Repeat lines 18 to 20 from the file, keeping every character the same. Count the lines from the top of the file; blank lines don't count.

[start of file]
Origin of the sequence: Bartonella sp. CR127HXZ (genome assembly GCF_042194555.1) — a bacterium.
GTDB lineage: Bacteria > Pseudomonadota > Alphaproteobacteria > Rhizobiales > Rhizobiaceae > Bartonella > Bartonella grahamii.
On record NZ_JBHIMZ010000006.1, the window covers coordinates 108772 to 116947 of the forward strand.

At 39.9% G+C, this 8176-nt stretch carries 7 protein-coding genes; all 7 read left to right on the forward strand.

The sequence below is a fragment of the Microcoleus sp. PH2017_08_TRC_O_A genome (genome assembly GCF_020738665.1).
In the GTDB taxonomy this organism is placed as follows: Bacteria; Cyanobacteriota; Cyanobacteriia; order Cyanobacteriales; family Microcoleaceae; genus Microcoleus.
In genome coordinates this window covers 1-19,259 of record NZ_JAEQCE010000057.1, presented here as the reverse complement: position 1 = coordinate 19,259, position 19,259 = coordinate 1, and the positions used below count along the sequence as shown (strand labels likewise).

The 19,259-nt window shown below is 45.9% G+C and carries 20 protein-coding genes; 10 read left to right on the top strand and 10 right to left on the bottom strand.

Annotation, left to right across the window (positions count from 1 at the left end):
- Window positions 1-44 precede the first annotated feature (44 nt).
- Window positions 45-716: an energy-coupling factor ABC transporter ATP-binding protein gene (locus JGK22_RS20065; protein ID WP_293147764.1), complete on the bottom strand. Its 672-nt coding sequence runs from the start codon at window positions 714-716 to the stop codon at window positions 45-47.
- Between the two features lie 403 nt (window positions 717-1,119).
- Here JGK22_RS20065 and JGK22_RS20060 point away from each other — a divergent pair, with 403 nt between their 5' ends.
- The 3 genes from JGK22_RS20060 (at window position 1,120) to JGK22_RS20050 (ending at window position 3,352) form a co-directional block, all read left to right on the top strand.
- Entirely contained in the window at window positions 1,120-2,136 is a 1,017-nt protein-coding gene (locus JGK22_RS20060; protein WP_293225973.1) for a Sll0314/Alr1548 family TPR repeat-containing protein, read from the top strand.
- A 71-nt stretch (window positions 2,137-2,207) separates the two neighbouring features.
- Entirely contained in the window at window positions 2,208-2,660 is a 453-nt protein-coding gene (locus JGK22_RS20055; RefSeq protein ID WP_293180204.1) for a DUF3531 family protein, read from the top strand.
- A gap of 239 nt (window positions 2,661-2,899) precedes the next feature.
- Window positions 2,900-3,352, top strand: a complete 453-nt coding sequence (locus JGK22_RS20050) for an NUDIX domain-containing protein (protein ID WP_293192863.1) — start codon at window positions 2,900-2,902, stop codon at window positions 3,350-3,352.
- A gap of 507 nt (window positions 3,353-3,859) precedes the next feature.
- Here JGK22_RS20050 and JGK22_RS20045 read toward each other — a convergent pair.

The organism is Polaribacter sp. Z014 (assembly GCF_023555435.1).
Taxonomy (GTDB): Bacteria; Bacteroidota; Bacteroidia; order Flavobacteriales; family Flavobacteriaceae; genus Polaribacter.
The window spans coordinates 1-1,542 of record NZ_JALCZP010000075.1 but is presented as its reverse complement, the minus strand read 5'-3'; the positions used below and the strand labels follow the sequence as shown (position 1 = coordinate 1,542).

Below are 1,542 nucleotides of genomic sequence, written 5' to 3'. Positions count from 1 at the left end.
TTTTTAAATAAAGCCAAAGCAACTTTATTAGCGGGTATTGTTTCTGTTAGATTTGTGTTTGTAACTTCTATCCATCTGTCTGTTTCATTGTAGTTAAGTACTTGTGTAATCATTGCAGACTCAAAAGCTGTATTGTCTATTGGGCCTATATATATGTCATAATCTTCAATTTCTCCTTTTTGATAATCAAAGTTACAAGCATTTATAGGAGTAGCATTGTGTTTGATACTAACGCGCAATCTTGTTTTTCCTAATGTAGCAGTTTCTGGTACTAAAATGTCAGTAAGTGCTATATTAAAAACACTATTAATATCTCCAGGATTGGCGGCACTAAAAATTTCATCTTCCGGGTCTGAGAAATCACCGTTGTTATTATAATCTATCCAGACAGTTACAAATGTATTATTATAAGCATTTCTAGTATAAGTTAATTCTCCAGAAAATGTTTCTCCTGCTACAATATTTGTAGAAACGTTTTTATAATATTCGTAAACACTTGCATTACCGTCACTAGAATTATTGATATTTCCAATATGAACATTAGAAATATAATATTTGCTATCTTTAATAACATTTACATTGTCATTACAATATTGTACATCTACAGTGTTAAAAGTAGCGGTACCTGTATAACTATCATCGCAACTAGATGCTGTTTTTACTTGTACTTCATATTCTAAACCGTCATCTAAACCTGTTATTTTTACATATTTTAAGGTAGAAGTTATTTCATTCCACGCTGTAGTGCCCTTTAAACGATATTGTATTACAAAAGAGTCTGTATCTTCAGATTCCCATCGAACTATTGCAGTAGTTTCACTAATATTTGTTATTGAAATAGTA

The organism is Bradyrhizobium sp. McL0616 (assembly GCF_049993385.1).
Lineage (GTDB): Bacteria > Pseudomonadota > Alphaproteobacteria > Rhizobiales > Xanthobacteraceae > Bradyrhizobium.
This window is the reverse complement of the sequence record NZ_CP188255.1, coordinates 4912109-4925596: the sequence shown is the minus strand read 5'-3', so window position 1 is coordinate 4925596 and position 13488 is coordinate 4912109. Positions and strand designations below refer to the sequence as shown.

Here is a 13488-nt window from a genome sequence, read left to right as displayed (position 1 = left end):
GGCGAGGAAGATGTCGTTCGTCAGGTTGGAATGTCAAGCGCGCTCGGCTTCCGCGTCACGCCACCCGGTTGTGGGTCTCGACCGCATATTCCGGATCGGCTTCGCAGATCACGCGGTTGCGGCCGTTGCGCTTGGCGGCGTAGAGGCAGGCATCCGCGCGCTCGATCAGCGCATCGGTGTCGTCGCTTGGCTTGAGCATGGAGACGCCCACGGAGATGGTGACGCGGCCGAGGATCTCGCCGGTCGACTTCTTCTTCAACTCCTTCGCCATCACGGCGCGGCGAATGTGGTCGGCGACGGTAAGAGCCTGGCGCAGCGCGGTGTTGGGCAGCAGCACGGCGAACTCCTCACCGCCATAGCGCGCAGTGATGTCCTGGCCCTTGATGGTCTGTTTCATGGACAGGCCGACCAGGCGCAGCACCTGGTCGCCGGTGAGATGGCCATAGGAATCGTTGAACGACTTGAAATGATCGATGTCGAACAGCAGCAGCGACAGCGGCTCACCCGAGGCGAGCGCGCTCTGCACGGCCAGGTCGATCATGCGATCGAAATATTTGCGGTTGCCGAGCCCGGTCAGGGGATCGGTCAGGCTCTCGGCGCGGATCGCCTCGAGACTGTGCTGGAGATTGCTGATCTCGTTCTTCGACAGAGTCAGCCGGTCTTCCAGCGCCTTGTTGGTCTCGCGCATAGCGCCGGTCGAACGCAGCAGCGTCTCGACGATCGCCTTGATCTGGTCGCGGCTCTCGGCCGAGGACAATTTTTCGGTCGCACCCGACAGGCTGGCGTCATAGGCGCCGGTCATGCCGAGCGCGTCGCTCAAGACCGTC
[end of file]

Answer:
- A gap of 239 nt (window positions 2,661-2,899) precedes the next feature.
- Window positions 2,900-3,352, top strand: a complete 453-nt coding sequence (locus JGK22_RS20050) for an NUDIX domain-containing protein (protein ID WP_293192863.1) — start codon at window positions 2,900-2,902, stop codon at window positions 3,350-3,352.
- A gap of 507 nt (window positions 3,353-3,859) precedes the next feature.